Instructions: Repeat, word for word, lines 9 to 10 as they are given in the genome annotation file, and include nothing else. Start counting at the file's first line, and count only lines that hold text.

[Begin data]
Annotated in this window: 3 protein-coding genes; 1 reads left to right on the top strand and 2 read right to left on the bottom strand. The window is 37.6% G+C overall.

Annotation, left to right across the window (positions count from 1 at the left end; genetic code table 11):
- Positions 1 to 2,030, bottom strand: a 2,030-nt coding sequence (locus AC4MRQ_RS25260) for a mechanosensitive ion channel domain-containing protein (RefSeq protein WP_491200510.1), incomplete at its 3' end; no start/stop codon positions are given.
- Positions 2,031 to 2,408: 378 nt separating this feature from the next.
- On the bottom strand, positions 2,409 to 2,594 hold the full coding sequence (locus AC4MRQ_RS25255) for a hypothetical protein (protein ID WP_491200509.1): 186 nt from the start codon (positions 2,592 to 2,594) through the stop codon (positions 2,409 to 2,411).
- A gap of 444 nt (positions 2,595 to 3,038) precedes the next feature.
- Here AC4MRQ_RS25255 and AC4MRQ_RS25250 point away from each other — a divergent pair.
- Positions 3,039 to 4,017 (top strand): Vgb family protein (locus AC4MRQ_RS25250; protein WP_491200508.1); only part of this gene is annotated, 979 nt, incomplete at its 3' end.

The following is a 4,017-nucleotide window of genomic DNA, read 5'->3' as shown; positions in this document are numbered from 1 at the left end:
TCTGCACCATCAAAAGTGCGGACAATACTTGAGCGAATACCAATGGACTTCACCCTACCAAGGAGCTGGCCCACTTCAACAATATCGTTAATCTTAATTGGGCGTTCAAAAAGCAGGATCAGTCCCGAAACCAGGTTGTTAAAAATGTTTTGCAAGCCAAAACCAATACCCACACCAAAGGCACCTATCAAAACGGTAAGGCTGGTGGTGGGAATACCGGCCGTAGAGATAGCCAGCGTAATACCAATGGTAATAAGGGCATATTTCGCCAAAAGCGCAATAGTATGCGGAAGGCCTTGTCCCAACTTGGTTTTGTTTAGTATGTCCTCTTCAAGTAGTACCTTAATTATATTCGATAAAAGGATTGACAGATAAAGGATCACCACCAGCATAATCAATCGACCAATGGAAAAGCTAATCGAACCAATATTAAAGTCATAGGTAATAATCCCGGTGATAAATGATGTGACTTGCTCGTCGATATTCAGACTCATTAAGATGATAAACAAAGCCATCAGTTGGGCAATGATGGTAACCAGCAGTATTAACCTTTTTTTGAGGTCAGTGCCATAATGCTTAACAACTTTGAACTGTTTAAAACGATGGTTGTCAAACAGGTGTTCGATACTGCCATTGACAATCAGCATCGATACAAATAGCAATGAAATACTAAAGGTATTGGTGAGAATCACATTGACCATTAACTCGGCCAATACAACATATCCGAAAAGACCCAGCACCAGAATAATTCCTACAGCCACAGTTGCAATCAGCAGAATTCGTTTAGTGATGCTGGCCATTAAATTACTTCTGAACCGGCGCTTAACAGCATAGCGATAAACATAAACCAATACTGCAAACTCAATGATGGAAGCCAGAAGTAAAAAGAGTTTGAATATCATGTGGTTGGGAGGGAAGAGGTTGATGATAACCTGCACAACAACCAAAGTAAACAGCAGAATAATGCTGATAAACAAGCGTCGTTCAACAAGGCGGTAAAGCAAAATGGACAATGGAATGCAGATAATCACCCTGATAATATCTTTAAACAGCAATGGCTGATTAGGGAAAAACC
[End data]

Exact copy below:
The following is a 4,017-nucleotide window of genomic DNA, read 5'->3' as shown; positions in this document are numbered from 1 at the left end:
TCTGCACCATCAAAAGTGCGGACAATACTTGAGCGAATACCAATGGACTTCACCCTACCAAGGAGCTGGCCCACTTCAACAATATCGTTAATCTTAATTGGGCGTTCAAAAAGCAGGATCAGTCCCGAAACCAGGTTGTTAAAAATGTTTTGCAAGCCAAAACCAATACCCACACCAAAGGCACCTATCAAAACGGTAAGGCTGGTGGTGGGAATACCGGCCGTAGAGATAGCCAGCGTAATACCAATGGTAATAAGGGCATATTTCGCCAAAAGCGCAATAGTATGCGGAAGGCCTTGTCCCAACTTGGTTTTGTTTAGTATGTCCTCTTCAAGTAGTACCTTAATTATATTCGATAAAAGGATTGACAGATAAAGGATCACCACCAGCATAATCAATCGACCAATGGAAAAGCTAATCGAACCAATATTAAAGTCATAGGTAATAATCCCGGTGATAAATGATGTGACTTGCTCGTCGATATTCAGACTCATTAAGATGATAAACAAAGCCATCAGTTGGGCAATGATGGTAACCAGCAGTATTAACCTTTTTTTGAGGTCAGTGCCATAATGCTTAACAACTTTGAACTGTTTAAAACGATGGTTGTCAAACAGGTGTTCGATACTGCCATTGACAATCAGCATCGATACAAATAGCAATGAAATACTAAAGGTATTGGTGAGAATCACATTGACCATTAACTCGGCCAATACAACATATCCGAAAAGACCCAGCACCAGAATAATTCCTACAGCCACAGTTGCAATCAGCAGAATTCGTTTAGTGATGCTGGCCATTAAATTACTTCTGAACCGGCGCTTAACAGCATAGCGATAAACATAAACCAATACTGCAAACTCAATGATGGAAGCCAGAAGTAAAAAGAGTTTGAATATCATGTGGTTGGGAGGGAAGAGGTTGATGATAACCTGCACAACAACCAAAGTAAACAGCAGAATAATGCTGATAAACAAGCGTCGTTCAACAAGGCGGTAAAGCAAAATGGACAATGGAATGCAGATAATCACCCTGATAATATCTTTAAACAGCAATGGCTGATTAGGGAAAAACC